1) Peloton launches a hotel finder, giving cyclists greater access to the brand, regardless of physical location.

WHAT HAPPENED: The company’s search tool helps travelers locate Peloton-friendly hotels, allowing them to view and easily book a room with one of its brand partners.

Why it matters

  • Like Tripadvisor for cyclists, Peloton’s tool includes information about how many of its bikes are available at a given hotel’s fitness center and the bikes’ unique features (e.g. bike weights), allowing users to directly book a room. Users can also contribute to the database with their own hotel recommendations and the site gives hotels a way to reach out about a Peloton partnership. These bikes are available for both member and commercial use. Clearly, the interest in a Peloton hotel finder existed for the company to capitalize on: A cursory Google search brings up a Reddit page about where to find hotels outfitted with Peloton bikes, and blog posts by Fittest Travel and Peloton Buddy (unaffiliated with the company) publish lists of their own.
  • Having unbundled the stationary bicycle and cycling class from the gym, promoting its hotel partnerships is another way for Peloton to strengthen customer loyalty by providing cyclists with the resources they need to continue their workouts even when they’re traveling. Essentially, the hotel finder lets consumers view the world on Peloton’s pedals, building its brand through convenience. This will be important as home fitness continues to grow, as recently seen with Best Buy’s decision to sell stationary bikes, rowing machines and treadmills with class streaming capabilities, and as SoulCycle builds out its loyalty program and perks.

2) BuzzFeed expands its Tasty product lines in an attempt to diversify revenue.

WHAT HAPPENED: In bringing new licensed products to market, BuzzFeed estimates that it can reel in $260 million in GMV by the end of the year, up from an estimated $130 million in 2018 sales, according to the trade publication License Global.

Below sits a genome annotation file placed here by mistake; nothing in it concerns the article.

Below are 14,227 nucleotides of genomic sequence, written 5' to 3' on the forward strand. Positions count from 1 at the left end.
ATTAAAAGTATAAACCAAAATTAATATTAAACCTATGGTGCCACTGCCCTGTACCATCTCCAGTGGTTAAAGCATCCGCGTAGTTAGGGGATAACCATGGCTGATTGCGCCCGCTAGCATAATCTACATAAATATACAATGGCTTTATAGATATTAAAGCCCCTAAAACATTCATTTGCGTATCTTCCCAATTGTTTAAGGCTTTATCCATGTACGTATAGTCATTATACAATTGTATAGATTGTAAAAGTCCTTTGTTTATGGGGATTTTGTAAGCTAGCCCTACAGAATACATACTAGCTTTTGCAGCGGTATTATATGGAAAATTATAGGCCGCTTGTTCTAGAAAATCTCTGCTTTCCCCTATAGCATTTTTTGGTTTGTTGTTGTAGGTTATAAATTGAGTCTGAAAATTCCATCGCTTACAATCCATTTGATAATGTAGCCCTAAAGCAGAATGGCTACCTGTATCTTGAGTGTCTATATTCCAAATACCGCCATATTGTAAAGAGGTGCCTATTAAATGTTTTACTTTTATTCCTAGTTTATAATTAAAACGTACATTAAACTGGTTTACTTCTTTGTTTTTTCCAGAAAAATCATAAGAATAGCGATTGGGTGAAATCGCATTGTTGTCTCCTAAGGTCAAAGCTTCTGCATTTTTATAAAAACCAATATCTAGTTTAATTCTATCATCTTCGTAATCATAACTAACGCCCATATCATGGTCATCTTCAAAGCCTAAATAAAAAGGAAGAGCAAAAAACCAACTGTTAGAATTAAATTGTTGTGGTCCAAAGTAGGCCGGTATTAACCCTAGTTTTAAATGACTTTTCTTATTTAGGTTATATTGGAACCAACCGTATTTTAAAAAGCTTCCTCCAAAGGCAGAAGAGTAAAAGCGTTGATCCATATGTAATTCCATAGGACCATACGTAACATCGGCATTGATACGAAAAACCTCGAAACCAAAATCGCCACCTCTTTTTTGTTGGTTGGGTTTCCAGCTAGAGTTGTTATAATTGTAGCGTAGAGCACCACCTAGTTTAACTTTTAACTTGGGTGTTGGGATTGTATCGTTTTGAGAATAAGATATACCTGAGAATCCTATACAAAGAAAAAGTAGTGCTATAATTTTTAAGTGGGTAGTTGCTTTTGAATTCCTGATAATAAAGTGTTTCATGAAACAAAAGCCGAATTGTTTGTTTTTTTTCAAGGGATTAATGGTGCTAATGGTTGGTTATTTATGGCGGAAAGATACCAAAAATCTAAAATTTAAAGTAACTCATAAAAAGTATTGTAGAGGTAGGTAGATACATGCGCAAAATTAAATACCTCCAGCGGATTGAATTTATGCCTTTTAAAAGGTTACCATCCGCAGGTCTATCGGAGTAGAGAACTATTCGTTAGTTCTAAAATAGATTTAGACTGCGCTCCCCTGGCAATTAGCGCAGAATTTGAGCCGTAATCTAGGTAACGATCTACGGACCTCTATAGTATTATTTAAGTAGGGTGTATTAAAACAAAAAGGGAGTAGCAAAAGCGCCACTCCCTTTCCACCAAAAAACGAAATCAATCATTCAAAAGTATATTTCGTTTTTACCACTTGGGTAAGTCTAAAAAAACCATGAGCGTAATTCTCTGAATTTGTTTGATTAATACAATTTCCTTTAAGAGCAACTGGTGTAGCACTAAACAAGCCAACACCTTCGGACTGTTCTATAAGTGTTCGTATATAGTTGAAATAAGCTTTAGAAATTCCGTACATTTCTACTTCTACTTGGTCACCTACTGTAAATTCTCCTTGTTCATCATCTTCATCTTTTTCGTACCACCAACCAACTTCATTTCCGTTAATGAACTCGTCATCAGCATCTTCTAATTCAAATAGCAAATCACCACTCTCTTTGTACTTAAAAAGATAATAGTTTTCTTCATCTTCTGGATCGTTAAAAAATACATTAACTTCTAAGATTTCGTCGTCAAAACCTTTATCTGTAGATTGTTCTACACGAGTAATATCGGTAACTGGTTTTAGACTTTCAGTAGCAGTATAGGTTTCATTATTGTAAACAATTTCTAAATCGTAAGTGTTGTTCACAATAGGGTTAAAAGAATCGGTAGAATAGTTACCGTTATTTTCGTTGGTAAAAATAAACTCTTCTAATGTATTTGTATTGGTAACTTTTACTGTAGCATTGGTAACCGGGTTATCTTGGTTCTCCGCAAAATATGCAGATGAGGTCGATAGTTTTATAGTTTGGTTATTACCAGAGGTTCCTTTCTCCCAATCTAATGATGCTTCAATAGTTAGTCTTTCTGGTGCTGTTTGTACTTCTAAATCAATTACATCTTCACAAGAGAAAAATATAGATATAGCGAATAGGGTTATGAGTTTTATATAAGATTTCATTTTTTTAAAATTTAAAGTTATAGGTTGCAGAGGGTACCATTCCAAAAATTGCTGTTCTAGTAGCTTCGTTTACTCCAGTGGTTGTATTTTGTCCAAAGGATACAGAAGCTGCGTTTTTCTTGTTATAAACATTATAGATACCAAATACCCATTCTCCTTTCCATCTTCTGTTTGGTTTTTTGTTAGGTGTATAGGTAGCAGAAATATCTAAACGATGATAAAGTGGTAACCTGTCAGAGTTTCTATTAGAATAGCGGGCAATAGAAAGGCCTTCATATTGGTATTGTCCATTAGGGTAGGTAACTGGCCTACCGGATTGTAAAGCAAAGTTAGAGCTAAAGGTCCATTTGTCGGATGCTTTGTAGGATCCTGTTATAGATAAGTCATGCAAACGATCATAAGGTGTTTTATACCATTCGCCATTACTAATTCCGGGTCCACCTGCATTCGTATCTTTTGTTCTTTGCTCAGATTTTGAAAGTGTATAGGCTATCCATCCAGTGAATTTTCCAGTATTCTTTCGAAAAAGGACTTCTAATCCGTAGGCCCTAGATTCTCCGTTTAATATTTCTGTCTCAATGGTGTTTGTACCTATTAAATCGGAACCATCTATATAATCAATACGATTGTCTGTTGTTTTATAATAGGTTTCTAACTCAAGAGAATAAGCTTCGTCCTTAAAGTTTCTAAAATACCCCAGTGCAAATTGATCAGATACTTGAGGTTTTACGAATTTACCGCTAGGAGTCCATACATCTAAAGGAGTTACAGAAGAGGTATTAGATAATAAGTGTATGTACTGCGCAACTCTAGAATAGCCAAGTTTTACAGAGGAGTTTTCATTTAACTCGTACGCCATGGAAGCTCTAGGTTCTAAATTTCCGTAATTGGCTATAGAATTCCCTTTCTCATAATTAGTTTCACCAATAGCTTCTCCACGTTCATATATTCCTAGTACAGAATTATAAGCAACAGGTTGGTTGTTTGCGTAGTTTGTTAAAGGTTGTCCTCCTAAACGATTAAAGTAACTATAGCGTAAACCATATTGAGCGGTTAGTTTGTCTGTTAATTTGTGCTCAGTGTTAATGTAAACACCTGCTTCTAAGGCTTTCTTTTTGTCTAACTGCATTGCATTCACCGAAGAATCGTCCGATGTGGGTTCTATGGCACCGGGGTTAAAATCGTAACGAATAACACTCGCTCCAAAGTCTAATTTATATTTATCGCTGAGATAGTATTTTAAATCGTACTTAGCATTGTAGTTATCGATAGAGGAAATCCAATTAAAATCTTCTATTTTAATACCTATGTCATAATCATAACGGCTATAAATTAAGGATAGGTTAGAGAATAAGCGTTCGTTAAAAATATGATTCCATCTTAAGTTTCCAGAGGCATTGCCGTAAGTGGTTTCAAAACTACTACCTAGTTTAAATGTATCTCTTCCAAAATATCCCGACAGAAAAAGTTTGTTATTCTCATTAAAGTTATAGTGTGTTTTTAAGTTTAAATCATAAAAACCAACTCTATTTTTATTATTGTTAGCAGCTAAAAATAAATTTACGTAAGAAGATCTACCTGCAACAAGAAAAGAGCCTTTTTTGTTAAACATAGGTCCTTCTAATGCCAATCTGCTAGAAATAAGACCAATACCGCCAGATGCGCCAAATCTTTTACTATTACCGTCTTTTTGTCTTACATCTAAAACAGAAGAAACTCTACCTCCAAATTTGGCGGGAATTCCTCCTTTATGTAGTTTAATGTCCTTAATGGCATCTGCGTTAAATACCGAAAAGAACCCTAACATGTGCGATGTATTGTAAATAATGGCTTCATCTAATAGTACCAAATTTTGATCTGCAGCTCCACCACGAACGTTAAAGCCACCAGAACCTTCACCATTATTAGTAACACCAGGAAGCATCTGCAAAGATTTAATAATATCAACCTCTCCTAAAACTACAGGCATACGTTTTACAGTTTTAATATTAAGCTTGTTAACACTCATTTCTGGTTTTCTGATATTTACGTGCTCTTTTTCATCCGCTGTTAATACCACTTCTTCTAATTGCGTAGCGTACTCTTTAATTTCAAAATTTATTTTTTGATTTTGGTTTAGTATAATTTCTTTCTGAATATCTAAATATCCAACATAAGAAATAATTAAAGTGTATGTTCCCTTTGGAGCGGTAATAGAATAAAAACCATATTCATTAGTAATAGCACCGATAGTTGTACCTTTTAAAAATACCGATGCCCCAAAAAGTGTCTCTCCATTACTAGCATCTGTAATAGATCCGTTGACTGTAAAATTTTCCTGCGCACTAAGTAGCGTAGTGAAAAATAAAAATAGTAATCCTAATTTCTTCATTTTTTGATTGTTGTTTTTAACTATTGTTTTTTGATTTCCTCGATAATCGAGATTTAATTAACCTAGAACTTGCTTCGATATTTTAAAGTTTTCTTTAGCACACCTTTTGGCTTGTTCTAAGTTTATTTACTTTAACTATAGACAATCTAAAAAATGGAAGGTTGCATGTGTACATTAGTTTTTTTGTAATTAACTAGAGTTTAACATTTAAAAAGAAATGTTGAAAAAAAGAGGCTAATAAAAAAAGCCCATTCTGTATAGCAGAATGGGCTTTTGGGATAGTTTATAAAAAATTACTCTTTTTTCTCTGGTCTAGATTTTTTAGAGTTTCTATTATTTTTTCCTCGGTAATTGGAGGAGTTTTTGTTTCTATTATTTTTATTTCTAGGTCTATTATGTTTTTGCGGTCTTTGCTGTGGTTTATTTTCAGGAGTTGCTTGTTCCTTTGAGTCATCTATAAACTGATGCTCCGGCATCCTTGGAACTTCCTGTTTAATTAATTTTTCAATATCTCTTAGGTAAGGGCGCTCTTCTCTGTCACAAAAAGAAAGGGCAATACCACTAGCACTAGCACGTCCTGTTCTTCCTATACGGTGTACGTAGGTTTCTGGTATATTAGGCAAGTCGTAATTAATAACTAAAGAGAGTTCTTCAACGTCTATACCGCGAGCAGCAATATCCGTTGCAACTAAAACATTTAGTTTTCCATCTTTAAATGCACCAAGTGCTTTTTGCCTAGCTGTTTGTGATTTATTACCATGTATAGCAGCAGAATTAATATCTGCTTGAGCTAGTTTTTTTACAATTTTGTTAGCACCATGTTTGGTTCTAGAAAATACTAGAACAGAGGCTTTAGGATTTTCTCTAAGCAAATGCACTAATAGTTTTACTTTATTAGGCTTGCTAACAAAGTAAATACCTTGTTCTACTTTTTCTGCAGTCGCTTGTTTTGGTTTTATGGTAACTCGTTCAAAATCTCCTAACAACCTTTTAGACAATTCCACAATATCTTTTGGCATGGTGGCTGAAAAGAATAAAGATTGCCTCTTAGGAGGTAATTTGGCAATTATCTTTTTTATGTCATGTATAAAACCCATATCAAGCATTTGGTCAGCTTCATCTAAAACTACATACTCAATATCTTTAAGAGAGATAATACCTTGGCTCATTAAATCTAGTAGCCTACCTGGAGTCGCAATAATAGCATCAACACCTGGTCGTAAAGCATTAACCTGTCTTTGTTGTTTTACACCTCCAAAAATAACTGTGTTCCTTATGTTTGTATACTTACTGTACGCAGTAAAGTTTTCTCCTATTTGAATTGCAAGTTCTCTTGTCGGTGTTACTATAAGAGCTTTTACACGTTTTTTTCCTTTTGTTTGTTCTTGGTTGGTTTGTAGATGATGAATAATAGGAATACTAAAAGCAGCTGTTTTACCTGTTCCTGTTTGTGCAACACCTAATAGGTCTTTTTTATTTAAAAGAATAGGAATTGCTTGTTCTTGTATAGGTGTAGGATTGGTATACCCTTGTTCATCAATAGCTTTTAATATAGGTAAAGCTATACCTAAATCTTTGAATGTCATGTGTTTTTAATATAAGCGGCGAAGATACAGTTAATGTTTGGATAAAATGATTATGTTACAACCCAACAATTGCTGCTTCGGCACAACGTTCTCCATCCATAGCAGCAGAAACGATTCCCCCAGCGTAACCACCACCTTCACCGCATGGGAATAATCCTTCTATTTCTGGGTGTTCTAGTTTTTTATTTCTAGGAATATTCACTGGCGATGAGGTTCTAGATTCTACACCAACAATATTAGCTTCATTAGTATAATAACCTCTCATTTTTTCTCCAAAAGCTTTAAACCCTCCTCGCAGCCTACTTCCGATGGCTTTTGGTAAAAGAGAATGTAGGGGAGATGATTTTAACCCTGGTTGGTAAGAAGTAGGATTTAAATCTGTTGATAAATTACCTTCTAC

Why it matters

  • BuzzFeed’s push into brand licensing aims to diversify the struggling media company’s revenue and ultimately, help it reach profitability. Its Tasty product line in particular has seen great success—in 2018, Tasty accounted for one-quarter of BuzzFeed Commerce’s revenue and was the largest source of non-advertising revenue for BuzzFeed, company-wide. Now Tasty is landing additional store space at Walmart, where it exclusively sells its branded kitchenware, and bringing its products to Europe, the Middle East, Africa and Latin America thanks to other manufacturing partnerships. BuzzFeed is also working with other companies in the U.S. to launch Tasty meal kits, kitchen tools, wine, and pre-prepared food between 2019 and 2020.
  • Tasty shows the potential for a media site like BuzzFeed to build one of its most successful editorial verticals into a product line, which points to symbiosis across the company, even if it has yet to replicate this strategy on the same level. But while brand licensing is a positive departure from BuzzFeed’s unhealthy reliance on digital advertising and gives the brand resonance at major retailers (in the U.S. and soon to be abroad), the Tasty-branded items are both lower-margin and BuzzFeed only receives around 5-25% royalties on sales, depending on the SKU. The company is attempting to amplify revenues by using its expanding branded product assortment to offer new spaces to advertisers, specifically on packaging and in-store consumer promotions, striking a flywheel of sorts. While Disney has managed a lucrative licensing business that’s interconnected to its media production, parks and resorts and merch businesses, BuzzFeed’s brand doesn’t have the same resonance. It remains to be seen whether this product strategy will be able to prop up the media brand in the future.